The reason for this he now proceeds to give. “Because the Lord Himself shall descend from heaven...” Mark the emphasis on “Himself.” He will not send another, He will come Himself. This day is a day for which He has long waited. This is the day of His deep joy, and of that joy increased by sharing the glory of it with His own redeemed ones. O glorious day! Once before He said, “with desire I have desired to eat this Passover with you before I suffer” (Luke 22:1515And he said unto them, With desire I have desired to eat this passover with you before I suffer: (Luke 22:15)). He had long waited for that day. It was the settlement of the great question of good and evil brought to an issue at the cross; here it is the result in glory, when He who had been the suffering Victim was now “to see of the travail of His soul and be satisfied.” For this day He had long waited. He shall descend in great and glorious circumstance, with an assembling shout, with archangels’ voice commanding the angelic hosts, and with trump of God—mark the crescendo, “He shall descend from heaven.” These words are all without the article, and as such they present the thought characteristically before the mind with correspondingly greater force, rather than concretely before the eye. “From heaven”: two propositions in Greek are translated “from” the one (apo) having reference merely to the place locally “from which”; the other (ek) connecting the movement with the character of the place. The former is the prep used here. He comes “from heaven.” That is the place of His power. From thence He comes. It is no question here of His advent being heavenly in its character; simply, He comes “from heaven.”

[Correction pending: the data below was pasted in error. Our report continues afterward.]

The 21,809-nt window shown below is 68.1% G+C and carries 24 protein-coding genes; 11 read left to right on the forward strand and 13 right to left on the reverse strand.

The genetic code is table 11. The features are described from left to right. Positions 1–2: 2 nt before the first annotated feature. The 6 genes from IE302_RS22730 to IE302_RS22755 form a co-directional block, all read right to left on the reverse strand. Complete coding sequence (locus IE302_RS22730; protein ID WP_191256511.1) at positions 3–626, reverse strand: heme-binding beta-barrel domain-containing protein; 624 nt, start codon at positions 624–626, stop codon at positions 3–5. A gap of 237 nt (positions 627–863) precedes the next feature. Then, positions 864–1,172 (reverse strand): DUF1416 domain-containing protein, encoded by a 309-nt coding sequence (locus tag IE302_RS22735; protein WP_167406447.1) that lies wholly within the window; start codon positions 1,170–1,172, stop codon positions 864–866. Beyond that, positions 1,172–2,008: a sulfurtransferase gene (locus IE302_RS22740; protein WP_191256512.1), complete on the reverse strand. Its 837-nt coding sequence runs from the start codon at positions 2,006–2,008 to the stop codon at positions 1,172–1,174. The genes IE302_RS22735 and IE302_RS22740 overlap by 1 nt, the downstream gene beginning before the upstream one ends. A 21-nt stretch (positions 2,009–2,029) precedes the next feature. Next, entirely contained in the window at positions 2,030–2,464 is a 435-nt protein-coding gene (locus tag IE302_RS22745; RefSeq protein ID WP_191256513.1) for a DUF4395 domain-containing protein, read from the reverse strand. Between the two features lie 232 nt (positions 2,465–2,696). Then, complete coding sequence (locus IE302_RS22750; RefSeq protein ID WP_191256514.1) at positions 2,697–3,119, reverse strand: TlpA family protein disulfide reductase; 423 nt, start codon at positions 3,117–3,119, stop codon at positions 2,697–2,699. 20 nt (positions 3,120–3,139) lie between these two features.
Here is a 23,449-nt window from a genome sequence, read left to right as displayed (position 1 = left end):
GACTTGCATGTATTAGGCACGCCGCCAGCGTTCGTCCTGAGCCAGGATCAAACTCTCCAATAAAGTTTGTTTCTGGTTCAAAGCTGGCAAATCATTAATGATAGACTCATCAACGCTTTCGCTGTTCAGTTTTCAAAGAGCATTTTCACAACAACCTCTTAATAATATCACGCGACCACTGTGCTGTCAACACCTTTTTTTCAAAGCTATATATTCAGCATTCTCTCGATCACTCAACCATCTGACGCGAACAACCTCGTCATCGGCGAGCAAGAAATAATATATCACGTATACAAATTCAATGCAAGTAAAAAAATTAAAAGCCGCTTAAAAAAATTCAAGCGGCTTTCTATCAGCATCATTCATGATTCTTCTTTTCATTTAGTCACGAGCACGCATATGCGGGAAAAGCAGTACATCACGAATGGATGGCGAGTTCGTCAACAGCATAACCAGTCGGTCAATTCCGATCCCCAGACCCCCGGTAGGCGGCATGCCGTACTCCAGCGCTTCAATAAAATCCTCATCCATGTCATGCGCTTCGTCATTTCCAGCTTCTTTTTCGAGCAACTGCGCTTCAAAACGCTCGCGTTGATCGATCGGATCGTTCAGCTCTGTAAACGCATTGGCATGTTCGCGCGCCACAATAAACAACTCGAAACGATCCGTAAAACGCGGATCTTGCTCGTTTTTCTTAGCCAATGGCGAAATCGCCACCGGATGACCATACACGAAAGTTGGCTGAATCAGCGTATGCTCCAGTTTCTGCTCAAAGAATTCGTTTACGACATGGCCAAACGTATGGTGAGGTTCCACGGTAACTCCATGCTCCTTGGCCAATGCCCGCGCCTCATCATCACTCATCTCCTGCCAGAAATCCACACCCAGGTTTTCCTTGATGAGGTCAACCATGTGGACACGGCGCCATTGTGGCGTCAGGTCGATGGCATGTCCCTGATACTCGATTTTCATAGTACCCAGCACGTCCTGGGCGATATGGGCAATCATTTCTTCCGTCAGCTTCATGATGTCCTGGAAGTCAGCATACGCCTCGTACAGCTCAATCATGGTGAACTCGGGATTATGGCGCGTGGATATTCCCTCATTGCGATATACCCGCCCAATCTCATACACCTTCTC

This is the first act in the drama. The second follows. “And the dead in Christ shall rise first.” While the application here is to the Christian dead, from 1 Corinthians 15:51-5751Behold, I show you a mystery; We shall not all sleep, but we shall all be changed, 52In a moment, in the twinkling of an eye, at the last trump: for the trumpet shall sound, and the dead shall be raised incorruptible, and we shall be changed. 53For this corruptible must put on incorruption, and this mortal must put on immortality. 54So when this corruptible shall have put on incorruption, and this mortal shall have put on immortality, then shall be brought to pass the saying that is written, Death is swallowed up in victory. 55O death, where is thy sting? O grave, where is thy victory? 56The sting of death is sin; and the strength of sin is the law. 57But thanks be to God, which giveth us the victory through our Lord Jesus Christ. (1 Corinthians 15:51‑57), we learn that the circumstances include all the holy dead up to that time, who, with others also in their several spheres, are partakers of the first resurrection, in which general expression many classes are included, (compare Rev. 20:1-41And I saw an angel come down from heaven, having the key of the bottomless pit and a great chain in his hand. 2And he laid hold on the dragon, that old serpent, which is the Devil, and Satan, and bound him a thousand years, 3And cast him into the bottomless pit, and shut him up, and set a seal upon him, that he should deceive the nations no more, till the thousand years should be fulfilled: and after that he must be loosed a little season. 4And I saw thrones, and they sat upon them, and judgment was given unto them: and I saw the souls of them that were beheaded for the witness of Jesus, and for the word of God, and which had not worshipped the beast, neither his image, neither had received his mark upon their foreheads, or in their hands; and they lived and reigned with Christ a thousand years. (Revelation 20:1‑4)). But the object of the apostle here is not to outline these various classes, but to instruct the Thessalonian saints as to the difficulties that were particularly exercising them at the time.